State Array Utils

Entity Store

Let’s say we have the following EntityStore:

articles.store.ts
interface Comment {
id: ID;
text: string;
}
interface Article {
id: ID;
comments: Comment[];
title: string;
}
interface ArticlesState extends EntityState<Article> {}
@StoreConfig({ name: 'articles' })
class ArticlesStore extends EntityStore<ArticlesState> {}

We have an EntityStore which holds a collection of articles. Each article holds an array of comments. Akita provides helper methods that take care of the grunt work. For example:

import { arrayUpdate, arrayAdd, arrayRemove, arrayUpsert } from '@datorama/akita';
// add comments
articlesStore.update(1, entity => ({
comments: arrayAdd(entity.comments, comments)
}));
// remove comments
articlesStore.update(1, entity => ({
comments: arrayRemove(entity.comments, ids)
}));
// remove by predicate
articlesStore.update(1, entity => ({
comments: arrayRemove(entity.comments, predicateFn)
}));
// update comment
articlesStore.update(1, entity => ({
comments: arrayUpdate(entity.comments, id/s, { text: 'new text' })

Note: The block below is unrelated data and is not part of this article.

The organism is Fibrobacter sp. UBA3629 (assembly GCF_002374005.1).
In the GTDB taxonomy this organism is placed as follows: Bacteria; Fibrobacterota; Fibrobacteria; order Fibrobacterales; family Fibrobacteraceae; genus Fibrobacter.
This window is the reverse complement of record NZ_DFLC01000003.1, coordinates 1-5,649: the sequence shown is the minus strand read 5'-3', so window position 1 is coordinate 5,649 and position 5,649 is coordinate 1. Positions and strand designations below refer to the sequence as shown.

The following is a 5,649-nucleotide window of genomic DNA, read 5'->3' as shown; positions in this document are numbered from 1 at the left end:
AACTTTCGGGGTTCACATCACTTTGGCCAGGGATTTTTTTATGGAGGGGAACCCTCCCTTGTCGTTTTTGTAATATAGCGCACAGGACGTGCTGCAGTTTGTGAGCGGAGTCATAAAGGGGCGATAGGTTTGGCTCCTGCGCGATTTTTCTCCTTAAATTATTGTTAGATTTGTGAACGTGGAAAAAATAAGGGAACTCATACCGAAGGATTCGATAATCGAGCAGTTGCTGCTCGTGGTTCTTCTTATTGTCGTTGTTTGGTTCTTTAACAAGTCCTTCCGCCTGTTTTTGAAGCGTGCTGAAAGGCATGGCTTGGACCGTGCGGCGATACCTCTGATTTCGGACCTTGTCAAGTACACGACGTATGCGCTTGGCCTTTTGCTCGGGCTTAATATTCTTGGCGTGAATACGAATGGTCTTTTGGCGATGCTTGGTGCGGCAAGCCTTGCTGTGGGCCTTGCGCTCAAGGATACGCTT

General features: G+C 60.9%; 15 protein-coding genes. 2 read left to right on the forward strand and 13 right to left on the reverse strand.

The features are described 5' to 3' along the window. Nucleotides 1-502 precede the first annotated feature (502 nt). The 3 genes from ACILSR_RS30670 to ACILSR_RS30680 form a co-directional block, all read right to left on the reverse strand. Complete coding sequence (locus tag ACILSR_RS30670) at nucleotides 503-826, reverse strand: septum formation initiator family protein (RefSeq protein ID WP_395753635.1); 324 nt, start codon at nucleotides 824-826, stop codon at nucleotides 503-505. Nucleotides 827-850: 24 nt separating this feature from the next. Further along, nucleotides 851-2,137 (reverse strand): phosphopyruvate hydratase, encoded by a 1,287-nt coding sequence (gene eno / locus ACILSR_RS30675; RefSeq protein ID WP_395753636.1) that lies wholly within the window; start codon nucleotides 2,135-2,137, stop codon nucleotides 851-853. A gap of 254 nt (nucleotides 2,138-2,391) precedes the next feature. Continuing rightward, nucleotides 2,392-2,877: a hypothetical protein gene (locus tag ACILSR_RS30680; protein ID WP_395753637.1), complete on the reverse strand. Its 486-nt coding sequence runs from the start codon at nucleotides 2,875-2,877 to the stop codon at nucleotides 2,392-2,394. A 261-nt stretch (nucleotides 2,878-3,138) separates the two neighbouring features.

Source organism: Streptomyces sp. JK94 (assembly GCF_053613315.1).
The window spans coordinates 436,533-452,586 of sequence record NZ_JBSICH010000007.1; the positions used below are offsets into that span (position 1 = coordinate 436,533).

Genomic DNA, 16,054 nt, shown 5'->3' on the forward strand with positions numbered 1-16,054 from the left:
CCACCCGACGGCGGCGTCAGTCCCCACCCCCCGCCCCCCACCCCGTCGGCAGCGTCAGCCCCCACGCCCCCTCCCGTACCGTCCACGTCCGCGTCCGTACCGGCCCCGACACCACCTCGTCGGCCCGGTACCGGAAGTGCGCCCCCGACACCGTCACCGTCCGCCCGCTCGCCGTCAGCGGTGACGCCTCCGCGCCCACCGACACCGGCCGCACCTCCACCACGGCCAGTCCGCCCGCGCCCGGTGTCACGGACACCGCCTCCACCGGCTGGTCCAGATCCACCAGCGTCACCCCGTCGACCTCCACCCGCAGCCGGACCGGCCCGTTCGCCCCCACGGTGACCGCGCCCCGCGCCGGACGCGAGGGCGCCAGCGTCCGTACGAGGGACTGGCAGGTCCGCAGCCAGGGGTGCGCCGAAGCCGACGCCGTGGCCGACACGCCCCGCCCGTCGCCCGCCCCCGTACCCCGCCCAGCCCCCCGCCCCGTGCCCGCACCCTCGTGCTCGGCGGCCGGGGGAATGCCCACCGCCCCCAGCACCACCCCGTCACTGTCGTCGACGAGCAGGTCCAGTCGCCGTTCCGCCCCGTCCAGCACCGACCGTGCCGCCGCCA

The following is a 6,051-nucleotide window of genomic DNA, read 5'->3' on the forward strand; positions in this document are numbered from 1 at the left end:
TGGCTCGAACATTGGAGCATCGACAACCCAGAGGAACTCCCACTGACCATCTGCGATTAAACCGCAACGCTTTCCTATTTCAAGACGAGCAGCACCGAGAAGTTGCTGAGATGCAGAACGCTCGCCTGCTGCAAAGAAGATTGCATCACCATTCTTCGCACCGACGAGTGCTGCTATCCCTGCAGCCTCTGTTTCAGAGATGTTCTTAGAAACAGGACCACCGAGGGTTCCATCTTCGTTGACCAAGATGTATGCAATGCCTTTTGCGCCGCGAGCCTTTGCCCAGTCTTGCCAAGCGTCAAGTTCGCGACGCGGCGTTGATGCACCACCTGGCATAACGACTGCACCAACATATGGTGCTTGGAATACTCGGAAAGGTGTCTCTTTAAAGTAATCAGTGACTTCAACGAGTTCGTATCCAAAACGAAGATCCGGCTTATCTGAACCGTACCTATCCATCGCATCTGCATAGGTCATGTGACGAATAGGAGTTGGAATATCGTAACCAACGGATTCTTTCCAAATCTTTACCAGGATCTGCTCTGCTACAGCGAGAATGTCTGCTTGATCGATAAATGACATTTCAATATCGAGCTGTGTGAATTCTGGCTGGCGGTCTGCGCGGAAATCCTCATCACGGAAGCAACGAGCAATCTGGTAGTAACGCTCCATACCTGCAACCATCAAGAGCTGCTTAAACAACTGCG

}));
// update by perdicate
articlesStore.update(1, entity => ({
comments: arrayUpdate(entity.comments, predicateFn, { text: 'new text' })
}));
// upsert comment
articlesStore.update(1, entity => ({
comments: arrayUpsert(entity.comments, id, { text: 'new text' })
}));

The first parameter is typed, so you’ll get intelligent code completion suggesting only keys that are typed as Arrays.

Store

We can use the same helpers for properties belongs to a regular Store. For example:

export interface CounterModel {
count: number;
names: string[];
}
@StoreConfig({ name: 'store' })
export class CounterStore extends Store<CounterModel> {
constructor() {
super({ count: 0, names: [] });
}
addName(name: string) {
this.update(state => ({
names: arrayAdd(state.names, 'newName')
}));
}
}

Query

That takes care of the CRUD operations, but we also have some good stuff added to the Query; Akita now provides a special operator to query specific items from a collection. For example:

import { arrayFind } from '@datorama/akita';
selectComment$ = this.articlesQuery.selectEntity(1, 'comments').pipe(
arrayFind(commentId)
)
selectComments$ = this.articlesQuery.selectEntity(1, 'comments').pipe(
arrayFind([id, id, id])
)
selectCommentsByPredicate$ = this.articlesQuery.selectEntity(1, 'comments').pipe(
arrayFind(comment => comment.text.includes(..))
)
// Or with any other array store property (primitive values)
// names: ['a', 'Netanel', 'c']
counterQuery.select('names').pipe(arrayFind(name => name === 'Netanel'));
// id based objects
// names: [{ id: 1 }, { id: 2 } ]
counterQuery.select('names').pipe(arrayFind(id));

The added advantage is that these observables will only fire if one of the items in the resulting collection has been modified, via an update, add or delete operation.